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Big Boi and Andre 3000: Two Sides of A Platinum Coin
on September 25, 2003
For nearly ten years, Outkast has done what few hip-hop groups have been able to: grow as artists and push the limits of the genre without losing their core fan base. While the evolution of Outkast as a group has lead to four classic albums, the groups MCs also evolved as individuals. Big Boi emerged as the conscious pimp, both representative and critic of the streets, while Dre began to focus on the more abstract and spiritual. With their latest release, each gets to express his individual vision on a solo disk, yet the results manage to stay within consistant evolution of the group.
Big Boi: Speakerboxx - While many considered Dre the innovative half of the group, Speakerboxx proves that Big Boi is every bit the visionary that his more eccentric counterpart is. The production is an aural buffet, filled with funky horn riffs, driving electronic groves and soulful melodies which take southern rap to a level of musicality it has never before seen. On top of it all, Big Boi's continued growth as an MC is evident throughout, whether he is waxing political ("War"), spiritual ("Church"), or simply bragging on his pimp game ("Bowtie"). And when placed along side the album's A-list guests in straight up spit fests, Big Boi manages to hold his own with the south's cameo king, Ludacris on "Tomb of the Bomb", and out shine Jay-Z on the ridiculously funky "Flip Flop Rock". And long time Outkast fans will be rewarded with a blast from the past on the contemplatively soulful "Reset", which uses the soulfully airy minimalism of ATLiens, a perfect juxtaposition to the sonic circus that is the rest of the album rest of the album. Taken by itself, Speakerboxx would likely be the best hip-hop album of the year so far.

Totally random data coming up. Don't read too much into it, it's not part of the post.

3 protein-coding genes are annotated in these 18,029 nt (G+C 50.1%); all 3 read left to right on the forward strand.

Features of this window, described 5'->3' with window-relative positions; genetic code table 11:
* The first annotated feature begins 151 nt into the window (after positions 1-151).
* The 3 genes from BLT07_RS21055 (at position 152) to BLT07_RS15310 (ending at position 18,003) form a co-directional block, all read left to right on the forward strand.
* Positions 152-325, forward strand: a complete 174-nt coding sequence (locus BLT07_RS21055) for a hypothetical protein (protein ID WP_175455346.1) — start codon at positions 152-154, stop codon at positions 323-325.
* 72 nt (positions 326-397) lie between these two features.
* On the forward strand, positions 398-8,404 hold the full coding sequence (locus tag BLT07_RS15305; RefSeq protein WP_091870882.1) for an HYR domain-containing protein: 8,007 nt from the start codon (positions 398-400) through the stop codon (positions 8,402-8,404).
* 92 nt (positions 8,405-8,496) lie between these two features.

Andre "Ice Cold" 3000: The Love Below - Where Big Boi chose to push hip-hop forward on his disk, Andre's album reaches back to more fully explore the influences from other genres that made Outkast what it is. A concept album, which follows one man's trials and tribulations in the search for love, The Love Below bears more than a passing resemblance to Prince's Parade. The rollicking electro-funk of "Happy Valentines Day", the cheeky raunch of "Spread" and the intentionally vague sexuality of "She Lives in My Lap" all draw liberally from the Purple One. But they also pull it off better than the legions of Prince imitators we have seen over the years. In fact, it could be said that Andre made has made the best Prince album in quiet some time. But a closer listen reveals that Dre is far from a one trick pony. The lingering ballad, "Prototype" is sublime, in spite of Dre's limited vocal range. "Hey Ya" begins as a campy, early Beatles inspired lark, but somehow evolve into a sublime mix of modern rock and classic funk/soul. "Roses" and "Dracula's Wedding" are dark grooves that manage to be at once dancable and eerily brooding. And just when the listener is fully absorded in Dre's new incarnation as a neo-funkateer, the disk concludes with "A Life in the Day of Benjamin Andre", a rap track that sums up the stories of the album in a concise five minutes and makes us hope that even as he grows more eclectic, he never gives up rhyming.